Tagging

Works with:

If your application has many intricate relationships between cached items, which makes it complex to invalidate them by route, cache tagging will be useful. It helps you with invalidating many-to-many relationships between content items.

Cache tagging, or more precisely Tagged Cache Invalidation, a simpler version of Linked Cache Invalidation (LCI), allows you to:

  • assign tags to your applications’s responses (e.g., articles, article-42)
  • invalidate the responses by tag (e.g., invalidate all responses that are tagged article-42)

Basic Configuration

First configure your proxy for tagging. Then enable tagging in your application configuration:

fos_http_cache:
    tags:
        enabled: true

For more information, see tags.

Setting and Invalidating Tags

You can tag responses in different ways:

  • From PHP code by using the response tagger to set tags and the cache manager to invalidate tags;
  • Set tags from twig templates with a function;
  • In project configuration or using annotations on controller actions.

You can add tags before the response object exists. The tags are automatically added to the response by a listener. The listener also detects pending tag invalidations and flushes them. As with other invalidation operations, tag invalidation requests are flushed to the caching proxy after the response has been sent.

Tagging and Invalidating from PHP Code

To add tags to responses, inject the ResponseTagger (service fos_http_cache.http.symfony_response_tagger) and use addTags($tags) to add tags that will be set on the response:

use FOS\HttpCacheBundle\Http\SymfonyResponseTagger;

class NewsController
{
    /**
     * @var SymfonyResponseTagger
     */
    private $responseTagger;

    public function articleAction($id)
    {
        $this->responseTagger->addTags(array('news', 'news-' . $id));

        // ...
    }
}

To invalidate tags, inject the CacheManager (service fos_http_cache.cache_manager) and call invalidateTags($tags) on it:

use FOS\HttpCacheBundle\CacheManager;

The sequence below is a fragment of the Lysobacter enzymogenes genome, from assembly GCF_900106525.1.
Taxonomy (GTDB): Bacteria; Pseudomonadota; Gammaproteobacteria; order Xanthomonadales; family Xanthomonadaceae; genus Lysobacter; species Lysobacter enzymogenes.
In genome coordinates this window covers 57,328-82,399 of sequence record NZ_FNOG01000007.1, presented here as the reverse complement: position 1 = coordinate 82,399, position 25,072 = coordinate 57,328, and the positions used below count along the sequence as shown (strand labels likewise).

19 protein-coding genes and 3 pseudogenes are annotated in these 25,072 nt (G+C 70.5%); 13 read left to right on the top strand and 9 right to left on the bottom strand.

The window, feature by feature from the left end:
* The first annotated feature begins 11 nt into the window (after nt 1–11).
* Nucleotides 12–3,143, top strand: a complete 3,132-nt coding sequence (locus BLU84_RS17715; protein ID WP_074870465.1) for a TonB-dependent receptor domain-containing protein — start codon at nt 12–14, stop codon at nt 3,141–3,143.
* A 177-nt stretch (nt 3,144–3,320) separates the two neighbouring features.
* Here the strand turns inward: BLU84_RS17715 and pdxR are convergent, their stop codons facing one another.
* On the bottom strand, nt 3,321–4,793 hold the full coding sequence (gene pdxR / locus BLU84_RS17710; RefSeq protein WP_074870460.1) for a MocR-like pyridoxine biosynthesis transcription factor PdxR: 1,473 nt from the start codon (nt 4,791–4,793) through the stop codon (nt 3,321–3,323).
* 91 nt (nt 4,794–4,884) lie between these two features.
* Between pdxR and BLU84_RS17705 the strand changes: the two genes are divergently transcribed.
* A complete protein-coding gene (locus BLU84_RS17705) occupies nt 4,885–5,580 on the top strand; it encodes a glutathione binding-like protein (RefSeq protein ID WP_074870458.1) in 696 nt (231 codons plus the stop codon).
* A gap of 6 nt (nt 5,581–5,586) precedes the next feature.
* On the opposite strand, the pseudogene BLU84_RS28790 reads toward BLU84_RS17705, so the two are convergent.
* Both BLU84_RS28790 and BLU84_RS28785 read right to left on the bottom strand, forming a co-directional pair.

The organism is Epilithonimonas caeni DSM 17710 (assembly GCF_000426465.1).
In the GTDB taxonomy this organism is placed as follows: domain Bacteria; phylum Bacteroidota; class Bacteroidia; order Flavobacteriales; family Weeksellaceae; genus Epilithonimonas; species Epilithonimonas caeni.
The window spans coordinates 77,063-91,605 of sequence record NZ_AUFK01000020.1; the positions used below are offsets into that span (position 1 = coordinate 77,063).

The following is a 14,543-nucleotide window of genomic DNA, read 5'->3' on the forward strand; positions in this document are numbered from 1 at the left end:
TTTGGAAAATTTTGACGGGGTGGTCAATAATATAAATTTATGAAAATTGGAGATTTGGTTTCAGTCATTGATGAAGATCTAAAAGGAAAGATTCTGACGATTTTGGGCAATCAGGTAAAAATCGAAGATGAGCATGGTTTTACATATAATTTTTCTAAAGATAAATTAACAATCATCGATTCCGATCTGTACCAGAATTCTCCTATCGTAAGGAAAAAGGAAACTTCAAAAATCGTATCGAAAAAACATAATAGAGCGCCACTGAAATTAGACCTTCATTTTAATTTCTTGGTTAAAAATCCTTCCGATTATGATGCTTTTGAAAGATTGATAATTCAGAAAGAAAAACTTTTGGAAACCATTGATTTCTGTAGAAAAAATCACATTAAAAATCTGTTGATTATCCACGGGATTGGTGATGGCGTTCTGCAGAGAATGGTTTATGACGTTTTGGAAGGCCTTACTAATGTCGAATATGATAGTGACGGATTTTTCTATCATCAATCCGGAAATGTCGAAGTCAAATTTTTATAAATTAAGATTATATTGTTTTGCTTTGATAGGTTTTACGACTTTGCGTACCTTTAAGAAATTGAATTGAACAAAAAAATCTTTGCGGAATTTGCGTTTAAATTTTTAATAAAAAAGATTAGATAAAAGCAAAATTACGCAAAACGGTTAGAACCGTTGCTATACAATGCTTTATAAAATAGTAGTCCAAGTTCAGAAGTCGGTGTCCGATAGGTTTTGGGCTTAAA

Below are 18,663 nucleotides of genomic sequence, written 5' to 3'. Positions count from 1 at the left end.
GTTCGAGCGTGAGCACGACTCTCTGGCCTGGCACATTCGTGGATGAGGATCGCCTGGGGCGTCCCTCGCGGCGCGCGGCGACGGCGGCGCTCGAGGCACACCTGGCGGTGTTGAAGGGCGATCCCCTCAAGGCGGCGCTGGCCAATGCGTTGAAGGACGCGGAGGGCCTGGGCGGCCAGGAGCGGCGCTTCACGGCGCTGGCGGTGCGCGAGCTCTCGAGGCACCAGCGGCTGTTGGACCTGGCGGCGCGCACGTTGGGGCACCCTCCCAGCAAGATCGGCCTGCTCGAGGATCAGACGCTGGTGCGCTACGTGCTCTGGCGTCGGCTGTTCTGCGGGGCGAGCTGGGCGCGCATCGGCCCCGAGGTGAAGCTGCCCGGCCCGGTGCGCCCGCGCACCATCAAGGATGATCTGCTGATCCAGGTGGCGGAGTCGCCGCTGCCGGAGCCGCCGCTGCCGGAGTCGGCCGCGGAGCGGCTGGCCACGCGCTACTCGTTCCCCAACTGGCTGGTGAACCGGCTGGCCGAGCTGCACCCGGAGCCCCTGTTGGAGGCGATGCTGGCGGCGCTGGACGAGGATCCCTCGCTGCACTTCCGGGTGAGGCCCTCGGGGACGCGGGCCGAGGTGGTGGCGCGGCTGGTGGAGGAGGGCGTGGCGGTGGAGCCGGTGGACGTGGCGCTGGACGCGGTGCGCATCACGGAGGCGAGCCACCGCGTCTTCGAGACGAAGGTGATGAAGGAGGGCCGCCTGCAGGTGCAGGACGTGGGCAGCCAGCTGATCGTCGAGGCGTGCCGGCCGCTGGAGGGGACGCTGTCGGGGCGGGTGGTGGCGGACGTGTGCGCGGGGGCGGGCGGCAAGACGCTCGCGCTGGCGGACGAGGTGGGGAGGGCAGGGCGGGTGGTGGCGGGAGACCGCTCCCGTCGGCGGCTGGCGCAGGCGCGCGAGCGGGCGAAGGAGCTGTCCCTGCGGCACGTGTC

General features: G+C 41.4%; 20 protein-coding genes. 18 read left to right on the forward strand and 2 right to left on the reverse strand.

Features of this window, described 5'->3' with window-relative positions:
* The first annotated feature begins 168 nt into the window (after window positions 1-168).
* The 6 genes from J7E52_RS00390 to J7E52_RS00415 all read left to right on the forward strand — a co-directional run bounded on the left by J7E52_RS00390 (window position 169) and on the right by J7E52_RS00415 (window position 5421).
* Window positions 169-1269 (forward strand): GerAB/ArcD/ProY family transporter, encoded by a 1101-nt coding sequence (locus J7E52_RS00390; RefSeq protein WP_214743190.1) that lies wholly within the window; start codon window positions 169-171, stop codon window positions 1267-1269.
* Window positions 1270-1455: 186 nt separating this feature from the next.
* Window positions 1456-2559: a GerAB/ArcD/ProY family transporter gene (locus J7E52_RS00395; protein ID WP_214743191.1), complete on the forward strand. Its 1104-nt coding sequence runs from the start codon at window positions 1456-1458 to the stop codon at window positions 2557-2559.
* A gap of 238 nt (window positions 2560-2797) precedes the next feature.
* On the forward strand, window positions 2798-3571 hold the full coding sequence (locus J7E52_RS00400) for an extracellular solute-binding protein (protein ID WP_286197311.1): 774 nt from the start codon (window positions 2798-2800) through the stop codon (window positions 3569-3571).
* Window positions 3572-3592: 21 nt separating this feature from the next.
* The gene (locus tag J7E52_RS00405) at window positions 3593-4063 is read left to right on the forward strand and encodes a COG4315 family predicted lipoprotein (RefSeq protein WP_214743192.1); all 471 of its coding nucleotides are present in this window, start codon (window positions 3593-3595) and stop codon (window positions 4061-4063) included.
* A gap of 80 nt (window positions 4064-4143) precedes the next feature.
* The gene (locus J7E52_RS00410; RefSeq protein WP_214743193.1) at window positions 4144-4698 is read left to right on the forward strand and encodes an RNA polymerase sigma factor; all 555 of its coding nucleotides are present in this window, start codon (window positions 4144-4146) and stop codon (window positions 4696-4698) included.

class NewsController
{
    /**
     * @var CacheManager
     */
    private $cacheManager;

    public function editAction($id)
    {
        // ...

        $this->cacheManager->invalidateTags(array('news-' . $id));

        // ...
    }
}

Tagging from Twig Templates

In situations where a page is assembled in the templating layer, it can be more convenient to add tags from inside the template. This works the same way as with the response tagger and can also be mixed with the other methods:

{# template.html.twig #}
{{ fos_httpcache_tag('mytag') }}
{{ fos_httpcache_tag(['tag-one', 'tag-two']) }}

Hint

This twig function never outputs anything into the template but is only called for the side effect of adding the tag to the response header.

Note

Tag invalidation from twig would be a strange architecture and is therefore not supported.

Tagging and Invalidating with Configuration Rules

Alternatively, you can configure rules for setting and invalidating tags:

// app/config/config.yml
fos_http_cache:
    tags:
        rules:
            -
                match:
                    path: ^/news/article
                tags: [news]

Now if a safe request matches the criteria under match, the response will be tagged with news. When an unsafe request matches, the tag news will be invalidated.

Tagging and Invalidating with Controller Annotations

Add the @Tag annotations to your controllers to set and invalidate tags:

use FOS\HttpCacheBundle\Configuration\Tag;

class NewsController
{
    /**
     * @Tag("news", expression="'news-'~id")
     */
    public function articleAction($id)
    {
        // Assume $id equals 123
    }
}

If articleAction handles a safe request, a tag news-123 is set on the response. If a client tries to update or delete news article 123 with an unsafe request to articleAction, such as POST or DELETE, tag news-123 is invalidated.

See the @Tag reference for full details.